Under Missouri law, things like stock certificates, insurance agreements, bonds and bank accounts are considered non-probate transfers when a person dies. People commonly refer to these paid benefits as payable on death (POD). This means that they can be distributed to your family, friends or loved ones immediately and without having to go through probate court. All you have to do is designate a beneficiary. This is usually done on a beneficiary designation form. Every bank uses these and they typically look like every other form that you fill out when you open a checking or savings account.
So what’s the problem? If you don’t designate a beneficiary, the money in your account goes into probate, making the process time consuming and possibly expensive. In my experience, people with accounts at large institutions like Bank of America commonly do not have a beneficiary designation form on file. This can become a huge problem as families tend to rely on this money for expensive end of life costs.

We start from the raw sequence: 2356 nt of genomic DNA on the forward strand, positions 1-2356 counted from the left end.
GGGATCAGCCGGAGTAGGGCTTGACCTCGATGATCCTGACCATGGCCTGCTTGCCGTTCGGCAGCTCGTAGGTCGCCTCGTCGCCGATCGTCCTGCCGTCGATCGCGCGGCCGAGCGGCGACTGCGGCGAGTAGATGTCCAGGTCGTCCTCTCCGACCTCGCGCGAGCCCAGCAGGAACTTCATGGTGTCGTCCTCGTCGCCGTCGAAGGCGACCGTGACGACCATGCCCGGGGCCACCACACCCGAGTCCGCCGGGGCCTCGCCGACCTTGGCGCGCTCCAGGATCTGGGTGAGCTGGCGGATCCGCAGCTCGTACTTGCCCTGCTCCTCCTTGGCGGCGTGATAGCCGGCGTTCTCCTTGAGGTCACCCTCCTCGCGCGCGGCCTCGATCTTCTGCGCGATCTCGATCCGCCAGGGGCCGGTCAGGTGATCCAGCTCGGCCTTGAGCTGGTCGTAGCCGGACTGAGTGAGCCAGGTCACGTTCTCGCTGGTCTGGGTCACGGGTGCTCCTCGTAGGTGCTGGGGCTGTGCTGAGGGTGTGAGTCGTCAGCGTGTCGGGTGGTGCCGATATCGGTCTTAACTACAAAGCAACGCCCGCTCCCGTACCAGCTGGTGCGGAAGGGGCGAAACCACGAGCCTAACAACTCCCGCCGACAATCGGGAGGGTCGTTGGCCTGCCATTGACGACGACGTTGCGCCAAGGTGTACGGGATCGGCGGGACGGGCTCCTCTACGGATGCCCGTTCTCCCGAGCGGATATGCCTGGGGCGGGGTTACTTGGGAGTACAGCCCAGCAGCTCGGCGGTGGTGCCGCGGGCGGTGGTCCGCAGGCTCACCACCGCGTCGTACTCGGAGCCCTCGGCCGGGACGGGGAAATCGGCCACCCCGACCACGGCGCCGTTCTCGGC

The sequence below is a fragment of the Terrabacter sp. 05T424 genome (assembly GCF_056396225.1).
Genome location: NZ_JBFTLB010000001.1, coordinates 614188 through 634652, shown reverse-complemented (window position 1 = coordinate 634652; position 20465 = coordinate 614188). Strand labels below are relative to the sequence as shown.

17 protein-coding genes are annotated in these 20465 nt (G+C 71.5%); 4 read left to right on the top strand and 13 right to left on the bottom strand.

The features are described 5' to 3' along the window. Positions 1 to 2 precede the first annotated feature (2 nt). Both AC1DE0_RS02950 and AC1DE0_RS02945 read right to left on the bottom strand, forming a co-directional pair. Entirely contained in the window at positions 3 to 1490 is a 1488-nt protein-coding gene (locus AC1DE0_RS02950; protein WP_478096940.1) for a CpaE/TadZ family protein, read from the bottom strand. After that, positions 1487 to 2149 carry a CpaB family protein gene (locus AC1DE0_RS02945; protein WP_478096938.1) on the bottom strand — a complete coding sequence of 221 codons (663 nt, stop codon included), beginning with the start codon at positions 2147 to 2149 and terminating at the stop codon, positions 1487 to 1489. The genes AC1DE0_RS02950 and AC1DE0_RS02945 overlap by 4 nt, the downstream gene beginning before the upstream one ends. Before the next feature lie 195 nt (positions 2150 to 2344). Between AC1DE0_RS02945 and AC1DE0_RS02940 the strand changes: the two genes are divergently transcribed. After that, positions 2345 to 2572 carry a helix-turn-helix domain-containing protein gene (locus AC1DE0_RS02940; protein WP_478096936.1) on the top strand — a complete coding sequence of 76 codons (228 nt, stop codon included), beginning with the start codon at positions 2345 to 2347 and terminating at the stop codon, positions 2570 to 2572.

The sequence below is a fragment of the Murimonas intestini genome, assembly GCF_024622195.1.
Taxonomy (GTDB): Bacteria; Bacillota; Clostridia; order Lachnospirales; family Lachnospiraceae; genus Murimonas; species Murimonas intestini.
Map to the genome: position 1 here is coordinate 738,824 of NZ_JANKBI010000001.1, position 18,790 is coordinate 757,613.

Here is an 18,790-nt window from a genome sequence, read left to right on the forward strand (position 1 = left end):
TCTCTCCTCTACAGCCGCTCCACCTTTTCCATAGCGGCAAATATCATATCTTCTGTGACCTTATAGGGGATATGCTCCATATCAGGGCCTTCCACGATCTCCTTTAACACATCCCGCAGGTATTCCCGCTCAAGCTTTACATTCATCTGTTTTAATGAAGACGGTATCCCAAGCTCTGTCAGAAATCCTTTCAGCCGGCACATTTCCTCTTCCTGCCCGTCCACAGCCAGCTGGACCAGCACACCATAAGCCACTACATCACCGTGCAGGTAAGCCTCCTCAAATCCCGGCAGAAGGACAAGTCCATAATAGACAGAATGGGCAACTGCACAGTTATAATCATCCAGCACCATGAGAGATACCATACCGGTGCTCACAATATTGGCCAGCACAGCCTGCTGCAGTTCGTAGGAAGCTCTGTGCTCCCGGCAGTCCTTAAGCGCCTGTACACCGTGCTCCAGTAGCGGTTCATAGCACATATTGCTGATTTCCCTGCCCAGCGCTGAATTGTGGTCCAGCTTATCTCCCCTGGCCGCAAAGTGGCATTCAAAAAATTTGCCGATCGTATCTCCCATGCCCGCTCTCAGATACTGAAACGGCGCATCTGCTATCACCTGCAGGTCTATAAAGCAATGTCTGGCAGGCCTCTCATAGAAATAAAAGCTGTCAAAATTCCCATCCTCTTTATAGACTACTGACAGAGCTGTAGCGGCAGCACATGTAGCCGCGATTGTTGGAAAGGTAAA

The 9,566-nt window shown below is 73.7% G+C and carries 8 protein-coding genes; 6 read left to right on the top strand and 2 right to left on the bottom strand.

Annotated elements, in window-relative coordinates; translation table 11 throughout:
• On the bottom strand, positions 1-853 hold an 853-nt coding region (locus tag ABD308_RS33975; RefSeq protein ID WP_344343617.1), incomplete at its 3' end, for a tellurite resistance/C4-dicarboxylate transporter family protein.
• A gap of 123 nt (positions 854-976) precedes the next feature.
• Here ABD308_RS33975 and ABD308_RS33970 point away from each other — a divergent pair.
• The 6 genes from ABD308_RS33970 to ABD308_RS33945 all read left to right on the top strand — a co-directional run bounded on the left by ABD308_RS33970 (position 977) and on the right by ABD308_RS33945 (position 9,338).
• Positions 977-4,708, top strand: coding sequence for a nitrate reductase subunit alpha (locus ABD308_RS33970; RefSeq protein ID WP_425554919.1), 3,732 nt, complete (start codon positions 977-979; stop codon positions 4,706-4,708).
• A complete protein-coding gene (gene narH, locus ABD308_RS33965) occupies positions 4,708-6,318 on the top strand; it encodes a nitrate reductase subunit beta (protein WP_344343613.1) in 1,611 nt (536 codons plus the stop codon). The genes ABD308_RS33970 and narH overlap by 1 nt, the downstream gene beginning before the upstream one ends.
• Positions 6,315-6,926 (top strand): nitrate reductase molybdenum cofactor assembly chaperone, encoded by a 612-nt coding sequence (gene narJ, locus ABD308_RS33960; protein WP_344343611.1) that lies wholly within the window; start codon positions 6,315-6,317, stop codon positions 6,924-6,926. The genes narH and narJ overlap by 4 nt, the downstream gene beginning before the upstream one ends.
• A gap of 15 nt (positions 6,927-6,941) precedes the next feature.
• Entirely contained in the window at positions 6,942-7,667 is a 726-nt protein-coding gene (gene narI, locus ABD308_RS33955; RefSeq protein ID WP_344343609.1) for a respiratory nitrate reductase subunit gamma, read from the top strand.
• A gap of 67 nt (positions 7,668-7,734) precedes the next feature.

So what can you do to prevent this? Go to your bank or insurer and verify that you have a beneficiary designation form on file and that it is properly filled out. You should also make sure that it lists the proper beneficiary. For example, my beneficiary designation at age 29 is different than it was at 18, when I first opened my bank account and filled out a beneficiary designation form.
It is very important that your beneficiary designation forms are properly filled out and accurately reflect your wishes for when you pass.
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